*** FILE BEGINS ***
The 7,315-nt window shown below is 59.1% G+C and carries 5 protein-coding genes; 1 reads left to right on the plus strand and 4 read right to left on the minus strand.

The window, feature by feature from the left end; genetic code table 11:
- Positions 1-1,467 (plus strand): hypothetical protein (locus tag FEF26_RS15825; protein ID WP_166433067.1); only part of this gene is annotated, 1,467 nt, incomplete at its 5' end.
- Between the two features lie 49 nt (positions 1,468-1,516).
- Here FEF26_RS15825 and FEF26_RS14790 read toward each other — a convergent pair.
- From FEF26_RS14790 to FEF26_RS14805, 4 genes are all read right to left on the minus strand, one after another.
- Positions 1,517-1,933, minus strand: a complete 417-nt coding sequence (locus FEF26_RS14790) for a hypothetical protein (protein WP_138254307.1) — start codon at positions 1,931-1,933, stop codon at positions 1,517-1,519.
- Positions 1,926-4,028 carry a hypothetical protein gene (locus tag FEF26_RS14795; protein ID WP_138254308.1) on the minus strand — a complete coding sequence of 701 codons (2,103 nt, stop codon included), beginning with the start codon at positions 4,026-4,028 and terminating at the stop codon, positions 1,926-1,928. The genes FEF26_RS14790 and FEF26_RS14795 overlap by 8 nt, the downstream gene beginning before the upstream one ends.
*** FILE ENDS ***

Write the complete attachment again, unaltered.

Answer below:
The 7,315-nt window shown below is 59.1% G+C and carries 5 protein-coding genes; 1 reads left to right on the plus strand and 4 read right to left on the minus strand.

The window, feature by feature from the left end; genetic code table 11:
- Positions 1-1,467 (plus strand): hypothetical protein (locus tag FEF26_RS15825; protein ID WP_166433067.1); only part of this gene is annotated, 1,467 nt, incomplete at its 5' end.
- Between the two features lie 49 nt (positions 1,468-1,516).
- Here FEF26_RS15825 and FEF26_RS14790 read toward each other — a convergent pair.
- From FEF26_RS14790 to FEF26_RS14805, 4 genes are all read right to left on the minus strand, one after another.
- Positions 1,517-1,933, minus strand: a complete 417-nt coding sequence (locus FEF26_RS14790) for a hypothetical protein (protein WP_138254307.1) — start codon at positions 1,931-1,933, stop codon at positions 1,517-1,519.
- Positions 1,926-4,028 carry a hypothetical protein gene (locus tag FEF26_RS14795; protein ID WP_138254308.1) on the minus strand — a complete coding sequence of 701 codons (2,103 nt, stop codon included), beginning with the start codon at positions 4,026-4,028 and terminating at the stop codon, positions 1,926-1,928. The genes FEF26_RS14790 and FEF26_RS14795 overlap by 8 nt, the downstream gene beginning before the upstream one ends.